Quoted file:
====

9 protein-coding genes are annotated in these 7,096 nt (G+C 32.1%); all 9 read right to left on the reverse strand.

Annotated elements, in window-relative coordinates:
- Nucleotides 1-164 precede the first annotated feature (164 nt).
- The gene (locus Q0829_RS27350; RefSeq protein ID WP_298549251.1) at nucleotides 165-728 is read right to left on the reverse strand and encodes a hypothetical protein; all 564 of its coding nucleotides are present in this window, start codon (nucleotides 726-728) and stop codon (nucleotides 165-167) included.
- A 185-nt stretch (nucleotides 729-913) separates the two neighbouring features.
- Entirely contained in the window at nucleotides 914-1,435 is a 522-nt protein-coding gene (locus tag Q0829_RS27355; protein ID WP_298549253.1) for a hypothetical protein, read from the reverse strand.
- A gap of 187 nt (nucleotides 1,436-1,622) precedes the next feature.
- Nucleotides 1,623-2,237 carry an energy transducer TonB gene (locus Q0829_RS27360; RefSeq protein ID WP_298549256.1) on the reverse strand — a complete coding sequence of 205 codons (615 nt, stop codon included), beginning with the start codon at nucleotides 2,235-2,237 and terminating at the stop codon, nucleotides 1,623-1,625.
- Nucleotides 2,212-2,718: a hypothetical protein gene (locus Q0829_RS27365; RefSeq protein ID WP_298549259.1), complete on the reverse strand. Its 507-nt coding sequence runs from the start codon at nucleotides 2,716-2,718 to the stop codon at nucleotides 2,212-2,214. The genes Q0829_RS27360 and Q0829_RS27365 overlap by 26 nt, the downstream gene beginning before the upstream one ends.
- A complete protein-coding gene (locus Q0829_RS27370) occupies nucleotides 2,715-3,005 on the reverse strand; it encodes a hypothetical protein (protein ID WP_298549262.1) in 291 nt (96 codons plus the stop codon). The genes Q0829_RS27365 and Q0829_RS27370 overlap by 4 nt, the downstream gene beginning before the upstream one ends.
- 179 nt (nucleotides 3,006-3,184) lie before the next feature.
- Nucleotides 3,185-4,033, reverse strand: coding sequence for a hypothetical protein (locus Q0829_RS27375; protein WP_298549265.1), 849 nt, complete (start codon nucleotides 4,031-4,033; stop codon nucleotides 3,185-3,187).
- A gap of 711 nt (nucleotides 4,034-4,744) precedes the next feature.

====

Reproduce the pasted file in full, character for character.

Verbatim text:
9 protein-coding genes are annotated in these 7,096 nt (G+C 32.1%); all 9 read right to left on the reverse strand.

Annotated elements, in window-relative coordinates:
- Nucleotides 1-164 precede the first annotated feature (164 nt).
- The gene (locus Q0829_RS27350; RefSeq protein ID WP_298549251.1) at nucleotides 165-728 is read right to left on the reverse strand and encodes a hypothetical protein; all 564 of its coding nucleotides are present in this window, start codon (nucleotides 726-728) and stop codon (nucleotides 165-167) included.
- A 185-nt stretch (nucleotides 729-913) separates the two neighbouring features.
- Entirely contained in the window at nucleotides 914-1,435 is a 522-nt protein-coding gene (locus tag Q0829_RS27355; protein ID WP_298549253.1) for a hypothetical protein, read from the reverse strand.
- A gap of 187 nt (nucleotides 1,436-1,622) precedes the next feature.
- Nucleotides 1,623-2,237 carry an energy transducer TonB gene (locus Q0829_RS27360; RefSeq protein ID WP_298549256.1) on the reverse strand — a complete coding sequence of 205 codons (615 nt, stop codon included), beginning with the start codon at nucleotides 2,235-2,237 and terminating at the stop codon, nucleotides 1,623-1,625.
- Nucleotides 2,212-2,718: a hypothetical protein gene (locus Q0829_RS27365; RefSeq protein ID WP_298549259.1), complete on the reverse strand. Its 507-nt coding sequence runs from the start codon at nucleotides 2,716-2,718 to the stop codon at nucleotides 2,212-2,214. The genes Q0829_RS27360 and Q0829_RS27365 overlap by 26 nt, the downstream gene beginning before the upstream one ends.
- A complete protein-coding gene (locus Q0829_RS27370) occupies nucleotides 2,715-3,005 on the reverse strand; it encodes a hypothetical protein (protein ID WP_298549262.1) in 291 nt (96 codons plus the stop codon). The genes Q0829_RS27365 and Q0829_RS27370 overlap by 4 nt, the downstream gene beginning before the upstream one ends.
- 179 nt (nucleotides 3,006-3,184) lie before the next feature.
- Nucleotides 3,185-4,033, reverse strand: coding sequence for a hypothetical protein (locus Q0829_RS27375; protein WP_298549265.1), 849 nt, complete (start codon nucleotides 4,031-4,033; stop codon nucleotides 3,185-3,187).
- A gap of 711 nt (nucleotides 4,034-4,744) precedes the next feature.